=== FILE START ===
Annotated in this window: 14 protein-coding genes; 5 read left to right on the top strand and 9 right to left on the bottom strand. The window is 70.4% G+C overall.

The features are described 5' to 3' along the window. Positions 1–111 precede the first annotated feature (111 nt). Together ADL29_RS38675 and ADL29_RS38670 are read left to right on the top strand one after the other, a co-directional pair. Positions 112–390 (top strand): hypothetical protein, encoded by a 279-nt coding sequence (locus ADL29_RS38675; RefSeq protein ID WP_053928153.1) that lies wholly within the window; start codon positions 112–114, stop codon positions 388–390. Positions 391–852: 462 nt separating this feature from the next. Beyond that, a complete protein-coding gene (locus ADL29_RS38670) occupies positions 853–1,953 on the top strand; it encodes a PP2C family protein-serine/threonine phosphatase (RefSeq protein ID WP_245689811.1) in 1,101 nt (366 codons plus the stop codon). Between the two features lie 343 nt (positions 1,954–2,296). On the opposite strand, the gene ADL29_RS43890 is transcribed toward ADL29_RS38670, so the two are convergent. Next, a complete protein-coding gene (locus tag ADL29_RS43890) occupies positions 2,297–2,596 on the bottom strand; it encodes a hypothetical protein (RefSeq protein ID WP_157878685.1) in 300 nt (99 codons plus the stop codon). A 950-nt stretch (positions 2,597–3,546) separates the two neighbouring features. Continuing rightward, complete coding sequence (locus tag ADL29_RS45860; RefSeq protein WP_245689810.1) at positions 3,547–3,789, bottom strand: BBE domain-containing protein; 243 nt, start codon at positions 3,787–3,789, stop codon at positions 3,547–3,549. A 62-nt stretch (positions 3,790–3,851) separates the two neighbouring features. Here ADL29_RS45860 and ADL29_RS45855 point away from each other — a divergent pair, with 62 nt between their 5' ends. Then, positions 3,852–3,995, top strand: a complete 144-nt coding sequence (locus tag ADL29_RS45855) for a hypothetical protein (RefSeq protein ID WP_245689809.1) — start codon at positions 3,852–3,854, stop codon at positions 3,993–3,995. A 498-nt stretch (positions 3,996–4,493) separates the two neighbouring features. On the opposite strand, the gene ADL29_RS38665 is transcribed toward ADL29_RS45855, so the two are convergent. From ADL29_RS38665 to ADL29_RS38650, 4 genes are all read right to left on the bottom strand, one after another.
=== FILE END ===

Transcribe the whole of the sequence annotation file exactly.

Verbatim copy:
Annotated in this window: 14 protein-coding genes; 5 read left to right on the top strand and 9 right to left on the bottom strand. The window is 70.4% G+C overall.

The features are described 5' to 3' along the window. Positions 1–111 precede the first annotated feature (111 nt). Together ADL29_RS38675 and ADL29_RS38670 are read left to right on the top strand one after the other, a co-directional pair. Positions 112–390 (top strand): hypothetical protein, encoded by a 279-nt coding sequence (locus ADL29_RS38675; RefSeq protein ID WP_053928153.1) that lies wholly within the window; start codon positions 112–114, stop codon positions 388–390. Positions 391–852: 462 nt separating this feature from the next. Beyond that, a complete protein-coding gene (locus ADL29_RS38670) occupies positions 853–1,953 on the top strand; it encodes a PP2C family protein-serine/threonine phosphatase (RefSeq protein ID WP_245689811.1) in 1,101 nt (366 codons plus the stop codon). Between the two features lie 343 nt (positions 1,954–2,296). On the opposite strand, the gene ADL29_RS43890 is transcribed toward ADL29_RS38670, so the two are convergent. Next, a complete protein-coding gene (locus tag ADL29_RS43890) occupies positions 2,297–2,596 on the bottom strand; it encodes a hypothetical protein (RefSeq protein ID WP_157878685.1) in 300 nt (99 codons plus the stop codon). A 950-nt stretch (positions 2,597–3,546) separates the two neighbouring features. Continuing rightward, complete coding sequence (locus tag ADL29_RS45860; RefSeq protein WP_245689810.1) at positions 3,547–3,789, bottom strand: BBE domain-containing protein; 243 nt, start codon at positions 3,787–3,789, stop codon at positions 3,547–3,549. A 62-nt stretch (positions 3,790–3,851) separates the two neighbouring features. Here ADL29_RS45860 and ADL29_RS45855 point away from each other — a divergent pair, with 62 nt between their 5' ends. Then, positions 3,852–3,995, top strand: a complete 144-nt coding sequence (locus tag ADL29_RS45855) for a hypothetical protein (RefSeq protein ID WP_245689809.1) — start codon at positions 3,852–3,854, stop codon at positions 3,993–3,995. A 498-nt stretch (positions 3,996–4,493) separates the two neighbouring features. On the opposite strand, the gene ADL29_RS38665 is transcribed toward ADL29_RS45855, so the two are convergent. From ADL29_RS38665 to ADL29_RS38650, 4 genes are all read right to left on the bottom strand, one after another.